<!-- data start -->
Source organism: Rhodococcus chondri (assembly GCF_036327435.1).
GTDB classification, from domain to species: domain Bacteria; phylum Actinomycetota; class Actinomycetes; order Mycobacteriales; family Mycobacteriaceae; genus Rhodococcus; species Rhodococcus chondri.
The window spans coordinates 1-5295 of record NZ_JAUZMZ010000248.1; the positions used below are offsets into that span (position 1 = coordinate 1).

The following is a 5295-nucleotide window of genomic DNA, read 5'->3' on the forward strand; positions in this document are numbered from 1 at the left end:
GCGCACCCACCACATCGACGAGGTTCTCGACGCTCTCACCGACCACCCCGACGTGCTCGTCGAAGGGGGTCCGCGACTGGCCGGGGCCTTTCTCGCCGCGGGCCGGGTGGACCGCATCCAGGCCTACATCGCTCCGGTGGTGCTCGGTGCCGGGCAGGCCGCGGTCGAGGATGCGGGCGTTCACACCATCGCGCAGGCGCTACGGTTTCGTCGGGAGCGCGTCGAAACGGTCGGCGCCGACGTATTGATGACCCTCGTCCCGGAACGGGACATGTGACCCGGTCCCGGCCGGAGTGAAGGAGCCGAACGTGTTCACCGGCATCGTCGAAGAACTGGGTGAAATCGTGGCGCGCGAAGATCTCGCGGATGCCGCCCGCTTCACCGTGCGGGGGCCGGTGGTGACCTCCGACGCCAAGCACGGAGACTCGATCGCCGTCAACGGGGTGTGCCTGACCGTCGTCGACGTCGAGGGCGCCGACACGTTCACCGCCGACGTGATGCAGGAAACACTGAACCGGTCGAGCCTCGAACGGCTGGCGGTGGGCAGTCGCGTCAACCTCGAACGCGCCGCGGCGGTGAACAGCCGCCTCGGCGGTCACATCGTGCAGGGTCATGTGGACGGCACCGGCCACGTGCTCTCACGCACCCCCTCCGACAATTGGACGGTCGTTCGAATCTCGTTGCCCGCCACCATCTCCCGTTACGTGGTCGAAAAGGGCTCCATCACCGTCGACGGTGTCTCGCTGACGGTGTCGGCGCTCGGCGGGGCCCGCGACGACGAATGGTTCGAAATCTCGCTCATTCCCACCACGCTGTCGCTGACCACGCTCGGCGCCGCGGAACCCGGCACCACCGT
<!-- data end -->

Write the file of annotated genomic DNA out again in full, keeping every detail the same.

Source organism: Rhodococcus chondri (assembly GCF_036327435.1).
GTDB classification, from domain to species: domain Bacteria; phylum Actinomycetota; class Actinomycetes; order Mycobacteriales; family Mycobacteriaceae; genus Rhodococcus; species Rhodococcus chondri.
The window spans coordinates 1-5295 of record NZ_JAUZMZ010000248.1; the positions used below are offsets into that span (position 1 = coordinate 1).

The following is a 5295-nucleotide window of genomic DNA, read 5'->3' on the forward strand; positions in this document are numbered from 1 at the left end:
GCGCACCCACCACATCGACGAGGTTCTCGACGCTCTCACCGACCACCCCGACGTGCTCGTCGAAGGGGGTCCGCGACTGGCCGGGGCCTTTCTCGCCGCGGGCCGGGTGGACCGCATCCAGGCCTACATCGCTCCGGTGGTGCTCGGTGCCGGGCAGGCCGCGGTCGAGGATGCGGGCGTTCACACCATCGCGCAGGCGCTACGGTTTCGTCGGGAGCGCGTCGAAACGGTCGGCGCCGACGTATTGATGACCCTCGTCCCGGAACGGGACATGTGACCCGGTCCCGGCCGGAGTGAAGGAGCCGAACGTGTTCACCGGCATCGTCGAAGAACTGGGTGAAATCGTGGCGCGCGAAGATCTCGCGGATGCCGCCCGCTTCACCGTGCGGGGGCCGGTGGTGACCTCCGACGCCAAGCACGGAGACTCGATCGCCGTCAACGGGGTGTGCCTGACCGTCGTCGACGTCGAGGGCGCCGACACGTTCACCGCCGACGTGATGCAGGAAACACTGAACCGGTCGAGCCTCGAACGGCTGGCGGTGGGCAGTCGCGTCAACCTCGAACGCGCCGCGGCGGTGAACAGCCGCCTCGGCGGTCACATCGTGCAGGGTCATGTGGACGGCACCGGCCACGTGCTCTCACGCACCCCCTCCGACAATTGGACGGTCGTTCGAATCTCGTTGCCCGCCACCATCTCCCGTTACGTGGTCGAAAAGGGCTCCATCACCGTCGACGGTGTCTCGCTGACGGTGTCGGCGCTCGGCGGGGCCCGCGACGACGAATGGTTCGAAATCTCGCTCATTCCCACCACGCTGTCGCTGACCACGCTCGGCGCCGCGGAACCCGGCACCACCGT